What does IVF involve?

IVF treatment typically takes about 6-8 weeks from the first appointment and includes the following stages:

  1. Suppressing the woman’s natural cycle – the menstrual cycle is suppressed with medication; this is called ‘down regulation’.
  2. Boosting egg production – different medication is then used to encourage the ovaries to produce more eggs than usual.
  3. Monitoring the woman’s progress – the eggs grow in follicles in the ovaries, and an ultrasound scan is used to check their development. When they are ready the release of the eggs is triggered.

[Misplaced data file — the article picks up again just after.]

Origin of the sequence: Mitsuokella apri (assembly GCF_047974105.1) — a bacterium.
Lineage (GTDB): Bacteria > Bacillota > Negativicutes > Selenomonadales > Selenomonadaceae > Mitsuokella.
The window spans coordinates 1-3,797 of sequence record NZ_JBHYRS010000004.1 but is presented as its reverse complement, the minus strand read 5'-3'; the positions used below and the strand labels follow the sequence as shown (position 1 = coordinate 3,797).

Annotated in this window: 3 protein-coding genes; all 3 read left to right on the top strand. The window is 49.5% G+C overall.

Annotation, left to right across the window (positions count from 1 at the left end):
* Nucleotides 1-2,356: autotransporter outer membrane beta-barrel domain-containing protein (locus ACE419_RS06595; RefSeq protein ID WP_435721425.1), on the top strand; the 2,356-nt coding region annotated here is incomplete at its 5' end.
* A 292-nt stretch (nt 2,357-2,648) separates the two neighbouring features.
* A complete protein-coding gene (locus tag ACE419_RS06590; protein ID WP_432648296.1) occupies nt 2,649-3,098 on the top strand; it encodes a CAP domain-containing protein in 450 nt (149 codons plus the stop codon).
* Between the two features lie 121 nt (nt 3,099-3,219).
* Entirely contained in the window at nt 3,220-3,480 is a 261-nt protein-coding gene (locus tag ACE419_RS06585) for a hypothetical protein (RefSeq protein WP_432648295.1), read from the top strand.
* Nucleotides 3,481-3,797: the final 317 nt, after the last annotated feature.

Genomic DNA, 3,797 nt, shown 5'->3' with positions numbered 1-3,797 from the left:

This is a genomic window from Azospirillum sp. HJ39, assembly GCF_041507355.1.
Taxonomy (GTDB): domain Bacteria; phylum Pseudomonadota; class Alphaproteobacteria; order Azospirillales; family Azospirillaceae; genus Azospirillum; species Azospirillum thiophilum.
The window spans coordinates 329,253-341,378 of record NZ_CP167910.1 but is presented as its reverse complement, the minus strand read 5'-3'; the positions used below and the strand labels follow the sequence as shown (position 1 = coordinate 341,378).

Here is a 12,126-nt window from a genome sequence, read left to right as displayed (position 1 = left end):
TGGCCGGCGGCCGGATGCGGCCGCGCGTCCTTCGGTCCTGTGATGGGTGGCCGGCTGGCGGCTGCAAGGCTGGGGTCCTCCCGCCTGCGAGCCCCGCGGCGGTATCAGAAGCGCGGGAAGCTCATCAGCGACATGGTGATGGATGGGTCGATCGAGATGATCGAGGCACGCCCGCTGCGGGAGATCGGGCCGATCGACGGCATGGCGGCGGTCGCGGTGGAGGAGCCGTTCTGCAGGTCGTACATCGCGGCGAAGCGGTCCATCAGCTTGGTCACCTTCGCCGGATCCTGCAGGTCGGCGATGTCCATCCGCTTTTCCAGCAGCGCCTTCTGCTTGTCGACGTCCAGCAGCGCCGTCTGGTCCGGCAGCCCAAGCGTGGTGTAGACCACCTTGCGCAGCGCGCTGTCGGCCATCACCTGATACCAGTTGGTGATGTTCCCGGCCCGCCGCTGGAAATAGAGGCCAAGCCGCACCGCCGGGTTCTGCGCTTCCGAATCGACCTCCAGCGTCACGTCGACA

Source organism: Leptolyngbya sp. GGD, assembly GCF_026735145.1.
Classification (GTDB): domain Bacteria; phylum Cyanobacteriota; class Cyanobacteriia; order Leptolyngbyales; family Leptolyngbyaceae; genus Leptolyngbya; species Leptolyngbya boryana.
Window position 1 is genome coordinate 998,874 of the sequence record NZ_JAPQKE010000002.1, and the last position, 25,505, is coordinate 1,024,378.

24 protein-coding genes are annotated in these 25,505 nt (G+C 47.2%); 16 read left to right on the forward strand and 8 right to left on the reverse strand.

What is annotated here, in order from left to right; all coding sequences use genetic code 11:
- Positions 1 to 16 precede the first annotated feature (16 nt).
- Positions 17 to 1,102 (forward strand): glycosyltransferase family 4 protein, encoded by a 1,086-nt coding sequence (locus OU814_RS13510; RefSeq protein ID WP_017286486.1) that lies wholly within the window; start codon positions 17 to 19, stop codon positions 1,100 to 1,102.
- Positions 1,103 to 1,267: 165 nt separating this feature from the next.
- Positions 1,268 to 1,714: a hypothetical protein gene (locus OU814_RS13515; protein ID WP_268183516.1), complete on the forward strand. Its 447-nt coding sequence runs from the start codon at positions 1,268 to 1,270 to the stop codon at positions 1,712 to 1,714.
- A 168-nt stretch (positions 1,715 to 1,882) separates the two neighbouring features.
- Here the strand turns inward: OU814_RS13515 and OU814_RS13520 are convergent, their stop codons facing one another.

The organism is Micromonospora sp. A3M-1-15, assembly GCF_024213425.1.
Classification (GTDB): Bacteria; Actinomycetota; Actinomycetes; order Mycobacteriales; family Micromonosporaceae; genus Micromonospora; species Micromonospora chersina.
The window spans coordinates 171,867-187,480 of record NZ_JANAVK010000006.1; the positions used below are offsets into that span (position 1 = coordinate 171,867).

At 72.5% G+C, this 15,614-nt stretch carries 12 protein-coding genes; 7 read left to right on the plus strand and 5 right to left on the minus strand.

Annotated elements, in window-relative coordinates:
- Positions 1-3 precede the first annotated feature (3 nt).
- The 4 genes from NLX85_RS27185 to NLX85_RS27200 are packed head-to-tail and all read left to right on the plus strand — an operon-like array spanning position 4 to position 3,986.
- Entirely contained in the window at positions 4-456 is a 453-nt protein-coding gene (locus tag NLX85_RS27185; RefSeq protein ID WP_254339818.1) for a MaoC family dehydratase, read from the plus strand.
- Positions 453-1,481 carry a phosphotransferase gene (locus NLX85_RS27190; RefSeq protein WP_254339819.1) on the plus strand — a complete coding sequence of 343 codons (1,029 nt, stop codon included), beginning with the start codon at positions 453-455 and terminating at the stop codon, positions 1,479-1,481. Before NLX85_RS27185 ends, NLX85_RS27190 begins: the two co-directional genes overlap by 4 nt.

4. Egg collection – a needle is inserted into the ovaries, via the vagina, to remove the eggs.
  5. Fertilising the eggs – sperm is mixed with the eggs to fertilise them. The resulting embryos develop for up to five days (until ‘blastocyst’ stage) in an incubator.
  6. Embryo transfer – one or two embryos are placed into the womb

After embryo transfer is a two-week wait, before a home pregnancy test is used to see if the treatment has worked. If this is positive it is then verified at the clinic with an early pregnancy scan.

Frozen embryos

Embryos that are created during a fresh treatment cycle, but not transferred during that treatment, can be frozen and stored for further treatment or for a sibling at a later date.

Frozen Embryo Transfer (FET) does not require stages 1-5; therefore FET requires less medication and is less invasive.